Waking up the Sleeping Giant and Building a Renters’ Voting Block

us-hr-ageBuckhorn, Ontario  It is hard to escape the feeling, country to country, that low-and-moderate income families, and, just possibly, even families with more money, are rapidly consolidating into a permanent class of renters. Certainly in some cities around the world like New York City, Toronto, London, and elsewhere, this has long been the case. In the United States though it is a bumpier transition because the dominant narrative in the vast expanse of the land is that the American dream includes home ownership. Increasingly that dream comes with a disclosure now that you better be ready to move to smaller towns, cities, and rural areas if you want to live that dream.

In the US, the number of renters, and therefore potential renter’s votes, are rising. Renter votes increased 49% between 1996 and 2012, while owner votes only increased 23%, according to an analysis of U.S. Census data. According to data reported by the Wall Street Journal:

Nonetheless, just 22% of votes cast in the 2012 election were by renters, according to the analysis. But as the renter population grows, Apartment List [a rental leasing website] estimates that one-third of eligible voters in this election could be renters. Based on historical voting patterns, renters would likely cast about one-quarter of the votes—a small but meaningful increase from the last election.

This sleeping giant traditionally has not stirred much around Election Day. Renters are often seen as more transient, though some data interestingly finds that voting rates are as low for stable tenants as they are for frequent movers. They are also young, and poorer, none of which are huge vote movers. Furthermore, owners vote more consistently than renters. Another statistic in the Journal piece points to a potential game changer as anger over cost and affordability continues to rise.

The number of cost-burdened renters—those who spend more than 30% of their incomes on rent—has risen by 3.6 million since 2008, to a historic high of 21.3 million in 2014, according to Harvard University’s Joint Center for Housing Studies. In the meantime, the number of cost-burdened owners has declined by 4.4 million since 2008 to 18.5 million.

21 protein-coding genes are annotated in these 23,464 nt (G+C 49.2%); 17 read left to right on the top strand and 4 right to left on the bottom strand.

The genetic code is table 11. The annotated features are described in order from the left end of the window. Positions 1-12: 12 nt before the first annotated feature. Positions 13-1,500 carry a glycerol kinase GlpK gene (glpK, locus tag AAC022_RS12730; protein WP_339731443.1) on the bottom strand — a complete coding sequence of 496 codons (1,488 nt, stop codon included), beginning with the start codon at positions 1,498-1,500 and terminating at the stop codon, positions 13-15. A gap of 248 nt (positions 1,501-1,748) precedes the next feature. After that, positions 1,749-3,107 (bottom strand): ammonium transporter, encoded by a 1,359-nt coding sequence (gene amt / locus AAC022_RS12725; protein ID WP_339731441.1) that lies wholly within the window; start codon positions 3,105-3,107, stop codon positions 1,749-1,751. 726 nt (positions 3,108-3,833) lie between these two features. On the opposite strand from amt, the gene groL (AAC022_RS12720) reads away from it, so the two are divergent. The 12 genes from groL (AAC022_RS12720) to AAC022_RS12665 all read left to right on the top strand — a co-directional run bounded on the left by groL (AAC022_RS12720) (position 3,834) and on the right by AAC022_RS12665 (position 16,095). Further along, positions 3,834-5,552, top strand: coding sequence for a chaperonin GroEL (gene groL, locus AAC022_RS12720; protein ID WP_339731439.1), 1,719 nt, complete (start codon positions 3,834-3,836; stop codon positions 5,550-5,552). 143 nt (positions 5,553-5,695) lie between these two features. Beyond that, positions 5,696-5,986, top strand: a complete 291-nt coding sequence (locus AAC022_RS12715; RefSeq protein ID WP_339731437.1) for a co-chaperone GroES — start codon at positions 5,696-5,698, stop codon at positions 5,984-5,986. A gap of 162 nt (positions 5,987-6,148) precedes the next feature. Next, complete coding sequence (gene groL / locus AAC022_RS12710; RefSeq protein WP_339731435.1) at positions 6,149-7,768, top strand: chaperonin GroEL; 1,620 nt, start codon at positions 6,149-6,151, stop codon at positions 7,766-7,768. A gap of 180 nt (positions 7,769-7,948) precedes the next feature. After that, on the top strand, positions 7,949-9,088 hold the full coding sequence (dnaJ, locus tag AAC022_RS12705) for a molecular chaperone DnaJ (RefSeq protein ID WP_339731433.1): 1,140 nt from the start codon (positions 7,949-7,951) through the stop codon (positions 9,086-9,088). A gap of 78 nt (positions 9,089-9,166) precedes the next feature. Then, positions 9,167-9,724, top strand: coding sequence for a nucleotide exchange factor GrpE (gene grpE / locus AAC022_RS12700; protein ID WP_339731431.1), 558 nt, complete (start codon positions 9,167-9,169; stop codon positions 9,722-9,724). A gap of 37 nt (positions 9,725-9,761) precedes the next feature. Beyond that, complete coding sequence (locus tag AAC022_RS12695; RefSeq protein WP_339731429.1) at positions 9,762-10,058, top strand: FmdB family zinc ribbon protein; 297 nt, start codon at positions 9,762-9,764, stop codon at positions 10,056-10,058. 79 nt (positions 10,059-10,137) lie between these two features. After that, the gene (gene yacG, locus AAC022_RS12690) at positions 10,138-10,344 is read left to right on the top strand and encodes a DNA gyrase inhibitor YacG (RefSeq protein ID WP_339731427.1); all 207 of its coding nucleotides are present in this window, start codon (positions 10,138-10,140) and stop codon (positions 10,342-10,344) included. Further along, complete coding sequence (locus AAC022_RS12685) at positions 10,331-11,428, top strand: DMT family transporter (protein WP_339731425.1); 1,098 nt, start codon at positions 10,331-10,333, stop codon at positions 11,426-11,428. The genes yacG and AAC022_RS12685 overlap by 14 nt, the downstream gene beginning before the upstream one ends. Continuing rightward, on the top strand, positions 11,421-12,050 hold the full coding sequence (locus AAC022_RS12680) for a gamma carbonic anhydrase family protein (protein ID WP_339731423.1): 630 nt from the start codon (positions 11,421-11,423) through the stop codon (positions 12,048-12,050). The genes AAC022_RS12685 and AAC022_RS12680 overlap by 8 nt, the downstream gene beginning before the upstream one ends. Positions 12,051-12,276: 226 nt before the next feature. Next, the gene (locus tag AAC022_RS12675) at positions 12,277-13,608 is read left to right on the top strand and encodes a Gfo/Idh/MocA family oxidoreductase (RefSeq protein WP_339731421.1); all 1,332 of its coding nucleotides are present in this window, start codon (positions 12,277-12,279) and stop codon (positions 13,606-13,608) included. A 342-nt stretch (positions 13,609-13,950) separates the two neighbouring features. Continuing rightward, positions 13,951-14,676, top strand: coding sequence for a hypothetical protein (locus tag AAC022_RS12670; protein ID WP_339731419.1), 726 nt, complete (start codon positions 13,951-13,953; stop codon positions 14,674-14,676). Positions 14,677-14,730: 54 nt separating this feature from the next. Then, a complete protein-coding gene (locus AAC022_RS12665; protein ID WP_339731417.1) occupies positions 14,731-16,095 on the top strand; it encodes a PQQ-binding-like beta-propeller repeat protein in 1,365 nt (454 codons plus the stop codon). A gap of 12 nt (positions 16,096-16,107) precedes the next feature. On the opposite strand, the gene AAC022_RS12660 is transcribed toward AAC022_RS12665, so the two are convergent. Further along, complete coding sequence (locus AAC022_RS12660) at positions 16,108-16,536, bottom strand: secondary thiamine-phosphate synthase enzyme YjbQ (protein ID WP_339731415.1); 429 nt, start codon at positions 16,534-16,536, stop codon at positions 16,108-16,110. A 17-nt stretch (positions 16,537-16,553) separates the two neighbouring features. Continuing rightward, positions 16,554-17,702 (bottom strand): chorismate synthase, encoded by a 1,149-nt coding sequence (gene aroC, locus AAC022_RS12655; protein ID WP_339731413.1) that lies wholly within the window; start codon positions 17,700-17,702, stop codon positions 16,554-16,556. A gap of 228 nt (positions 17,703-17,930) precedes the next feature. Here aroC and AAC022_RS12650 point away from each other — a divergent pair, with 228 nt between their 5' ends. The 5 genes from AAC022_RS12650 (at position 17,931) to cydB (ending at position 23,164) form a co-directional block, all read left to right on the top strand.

The Presidential campaign is silent on the issue of renters and rising rents and housing prices are at the heart of the entire Trump business model, so we shouldn’t be surprised. Either way, if any of them have a plan, it’s a secret.

There’s a way to change this though and wake the sleeping giant: put issues directly on the ballot in cities and states wherever possible that allow the people to step in with solutions where politicians fear to tread on campaign contributions from developers. Just as ACORN did earlier in place after place on living wages, we need to start crafting initiatives from our renters’ bill of rights from rent control to dedicated spending for public and subsidized affordable housing. Organizationally, we need to craft proposals that meet the crisis and the interest of tenants and bring them out to polls in force to alter this landscape.

We need to make sure there are consequences as well. As campaign discussions wound down on the prospects of winning a comprehensive and enforceable landlord licensing ordinance or bylaw in Toronto, ACORN’s head organizer there, John Anderson, noted flatly that either the Council passed the measure this fall or they would likely see the issue as the largest issue in the next election. As the votes of renters are triggered in just that way everywhere the issue is rising, that’s not a threat or a promise, but virtually a take-it-to-the-bank prediction.

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Renters’ Rising

banner_fb-page001Buckhorn, Ontario   It is starting to feel like we’re getting real traction in what has become a global fight for tenants’ rights. Not only has ACORN built an effective organization for tenants to resist the arbitrary, capricious, and sometimes dangerous and unhealthy practices of landlords in an often uncertain legal environment, but as importantly we are developing real programs for real protections from government and policy makers. As I was crossing the Atlantic to attend an ACORN head organizers and staff training session in Ontario, there was evidence of this kind of progress for tenants on both sides of the ocean.

In Bristol, in a conference attended by hundreds, ACORN organized a wide-ranging discussion on steps that needed to be taken to shore up and advance tenants’ rights not only in Bristol but throughout England. Launching a new campaign, Renters’ Rising, with actions and events throughout England, ACORN is calling for a country-wide Renters’ Union. Similar steps are being taken by ACORN Scotland on the wake of their parliamentary victories on security of tenure and rent control.